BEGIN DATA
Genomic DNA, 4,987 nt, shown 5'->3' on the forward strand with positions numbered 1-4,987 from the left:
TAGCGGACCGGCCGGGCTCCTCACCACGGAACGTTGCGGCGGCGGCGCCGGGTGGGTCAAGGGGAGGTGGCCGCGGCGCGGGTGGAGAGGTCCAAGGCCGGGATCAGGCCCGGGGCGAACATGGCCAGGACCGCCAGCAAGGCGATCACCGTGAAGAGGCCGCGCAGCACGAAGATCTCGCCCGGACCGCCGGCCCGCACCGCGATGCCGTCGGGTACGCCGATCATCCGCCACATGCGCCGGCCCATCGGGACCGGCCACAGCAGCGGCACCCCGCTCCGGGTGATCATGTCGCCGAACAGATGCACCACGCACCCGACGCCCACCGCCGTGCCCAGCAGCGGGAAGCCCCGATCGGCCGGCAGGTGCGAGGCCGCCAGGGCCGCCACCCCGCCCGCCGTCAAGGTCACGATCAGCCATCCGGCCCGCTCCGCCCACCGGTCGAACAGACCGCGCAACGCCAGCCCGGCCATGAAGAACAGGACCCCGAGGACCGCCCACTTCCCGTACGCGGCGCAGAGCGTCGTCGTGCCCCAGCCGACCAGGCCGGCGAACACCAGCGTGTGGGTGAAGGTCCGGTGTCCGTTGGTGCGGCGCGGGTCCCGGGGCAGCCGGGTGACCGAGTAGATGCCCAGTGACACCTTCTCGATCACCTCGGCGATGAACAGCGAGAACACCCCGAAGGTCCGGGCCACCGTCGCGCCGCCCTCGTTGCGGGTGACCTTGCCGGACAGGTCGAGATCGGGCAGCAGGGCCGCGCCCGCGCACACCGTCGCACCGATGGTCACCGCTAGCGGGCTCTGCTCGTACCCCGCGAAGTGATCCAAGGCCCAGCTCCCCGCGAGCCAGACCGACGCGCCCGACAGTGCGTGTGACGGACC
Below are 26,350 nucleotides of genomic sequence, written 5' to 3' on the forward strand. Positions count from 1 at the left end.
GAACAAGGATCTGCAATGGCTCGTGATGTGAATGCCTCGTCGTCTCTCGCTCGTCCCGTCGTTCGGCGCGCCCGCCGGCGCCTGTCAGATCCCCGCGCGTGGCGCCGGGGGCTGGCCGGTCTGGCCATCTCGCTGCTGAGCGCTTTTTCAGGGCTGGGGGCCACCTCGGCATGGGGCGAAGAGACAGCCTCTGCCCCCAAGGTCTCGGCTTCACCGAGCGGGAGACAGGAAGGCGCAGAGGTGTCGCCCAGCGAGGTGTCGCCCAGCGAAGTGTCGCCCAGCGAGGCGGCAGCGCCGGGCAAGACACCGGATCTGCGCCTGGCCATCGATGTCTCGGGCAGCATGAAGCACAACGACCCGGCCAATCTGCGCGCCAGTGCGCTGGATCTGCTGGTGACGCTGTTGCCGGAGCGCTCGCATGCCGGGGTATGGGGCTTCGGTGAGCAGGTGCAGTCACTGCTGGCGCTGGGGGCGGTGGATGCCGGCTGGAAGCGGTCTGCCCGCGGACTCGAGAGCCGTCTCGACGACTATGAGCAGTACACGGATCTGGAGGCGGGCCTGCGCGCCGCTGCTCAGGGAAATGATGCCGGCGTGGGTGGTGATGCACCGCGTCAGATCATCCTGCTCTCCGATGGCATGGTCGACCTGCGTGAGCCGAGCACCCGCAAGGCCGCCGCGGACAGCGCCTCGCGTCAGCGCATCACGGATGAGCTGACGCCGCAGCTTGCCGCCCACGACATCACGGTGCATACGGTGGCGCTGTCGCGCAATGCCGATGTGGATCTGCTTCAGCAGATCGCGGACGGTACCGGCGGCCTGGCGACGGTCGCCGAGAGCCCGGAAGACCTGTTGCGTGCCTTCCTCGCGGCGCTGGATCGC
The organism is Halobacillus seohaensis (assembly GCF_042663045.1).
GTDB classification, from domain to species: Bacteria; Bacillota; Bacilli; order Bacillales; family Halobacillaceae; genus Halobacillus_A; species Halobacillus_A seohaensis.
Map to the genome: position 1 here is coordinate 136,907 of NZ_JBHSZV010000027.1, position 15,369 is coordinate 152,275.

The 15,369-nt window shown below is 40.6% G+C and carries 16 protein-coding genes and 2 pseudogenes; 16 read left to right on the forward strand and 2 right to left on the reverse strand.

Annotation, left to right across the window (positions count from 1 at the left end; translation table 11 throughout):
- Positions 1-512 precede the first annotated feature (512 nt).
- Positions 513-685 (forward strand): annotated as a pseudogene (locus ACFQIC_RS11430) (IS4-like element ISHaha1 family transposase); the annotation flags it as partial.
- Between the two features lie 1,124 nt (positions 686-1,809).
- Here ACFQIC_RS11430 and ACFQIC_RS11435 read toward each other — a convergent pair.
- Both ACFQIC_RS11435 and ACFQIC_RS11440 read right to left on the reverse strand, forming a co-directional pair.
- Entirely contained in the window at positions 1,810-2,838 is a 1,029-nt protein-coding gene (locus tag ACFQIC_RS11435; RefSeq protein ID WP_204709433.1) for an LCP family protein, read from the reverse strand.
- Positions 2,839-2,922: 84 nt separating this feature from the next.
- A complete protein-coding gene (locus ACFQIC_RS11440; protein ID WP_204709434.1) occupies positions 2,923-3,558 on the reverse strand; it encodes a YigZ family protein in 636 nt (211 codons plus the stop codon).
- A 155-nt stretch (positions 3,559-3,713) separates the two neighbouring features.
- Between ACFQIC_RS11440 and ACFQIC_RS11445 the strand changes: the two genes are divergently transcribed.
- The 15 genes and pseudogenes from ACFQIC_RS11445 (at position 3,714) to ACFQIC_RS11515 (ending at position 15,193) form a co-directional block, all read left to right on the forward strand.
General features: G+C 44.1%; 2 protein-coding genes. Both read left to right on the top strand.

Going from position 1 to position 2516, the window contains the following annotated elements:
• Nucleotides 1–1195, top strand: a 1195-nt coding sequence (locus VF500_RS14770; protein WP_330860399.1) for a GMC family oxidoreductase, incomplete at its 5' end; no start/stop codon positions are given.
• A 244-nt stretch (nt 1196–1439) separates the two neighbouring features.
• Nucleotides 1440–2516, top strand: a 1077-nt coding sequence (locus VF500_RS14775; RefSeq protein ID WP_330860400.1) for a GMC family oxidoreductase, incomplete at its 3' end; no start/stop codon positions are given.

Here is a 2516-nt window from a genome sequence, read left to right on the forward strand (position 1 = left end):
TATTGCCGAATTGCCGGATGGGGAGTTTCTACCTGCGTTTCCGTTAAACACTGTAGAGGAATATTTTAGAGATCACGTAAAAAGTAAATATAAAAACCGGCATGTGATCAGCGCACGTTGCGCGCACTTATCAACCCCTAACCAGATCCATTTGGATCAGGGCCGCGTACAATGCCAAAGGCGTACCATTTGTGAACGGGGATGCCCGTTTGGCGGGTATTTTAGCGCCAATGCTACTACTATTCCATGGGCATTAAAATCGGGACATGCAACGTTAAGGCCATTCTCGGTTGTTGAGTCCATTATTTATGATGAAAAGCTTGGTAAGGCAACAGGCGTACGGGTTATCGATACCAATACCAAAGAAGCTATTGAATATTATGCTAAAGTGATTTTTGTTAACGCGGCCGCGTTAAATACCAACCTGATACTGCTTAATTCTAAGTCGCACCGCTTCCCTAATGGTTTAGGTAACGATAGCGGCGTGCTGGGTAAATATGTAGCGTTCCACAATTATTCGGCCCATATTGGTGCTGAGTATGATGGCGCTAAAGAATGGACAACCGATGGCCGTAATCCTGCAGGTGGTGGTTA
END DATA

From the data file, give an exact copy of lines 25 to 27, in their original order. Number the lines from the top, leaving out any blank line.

• Nucleotides 1440–2516, top strand: a 1077-nt coding sequence (locus VF500_RS14775; RefSeq protein ID WP_330860400.1) for a GMC family oxidoreductase, incomplete at its 3' end; no start/stop codon positions are given.

Here is a 2516-nt window from a genome sequence, read left to right on the forward strand (position 1 = left end):
TATTGCCGAATTGCCGGATGGGGAGTTTCTACCTGCGTTTCCGTTAAACACTGTAGAGGAATATTTTAGAGATCACGTAAAAAGTAAATATAAAAACCGGCATGTGATCAGCGCACGTTGCGCGCACTTATCAACCCCTAACCAGATCCATTTGGATCAGGGCCGCGTACAATGCCAAAGGCGTACCATTTGTGAACGGGGATGCCCGTTTGGCGGGTATTTTAGCGCCAATGCTACTACTATTCCATGGGCATTAAAATCGGGACATGCAACGTTAAGGCCATTCTCGGTTGTTGAGTCCATTATTTATGATGAAAAGCTTGGTAAGGCAACAGGCGTACGGGTTATCGATACCAATACCAAAGAAGCTATTGAATATTATGCTAAAGTGATTTTTGTTAACGCGGCCGCGTTAAATACCAACCTGATACTGCTTAATTCTAAGTCGCACCGCTTCCCTAATGGTTTAGGTAACGATAGCGGCGTGCTGGGTAAATATGTAGCGTTCCACAATTATTCGGCCCATATTGGTGCTGAGTATGATGGCGCTAAAGAATGGACAACCGATGGCCGTAATCCTGCAGGTGGTGGTTA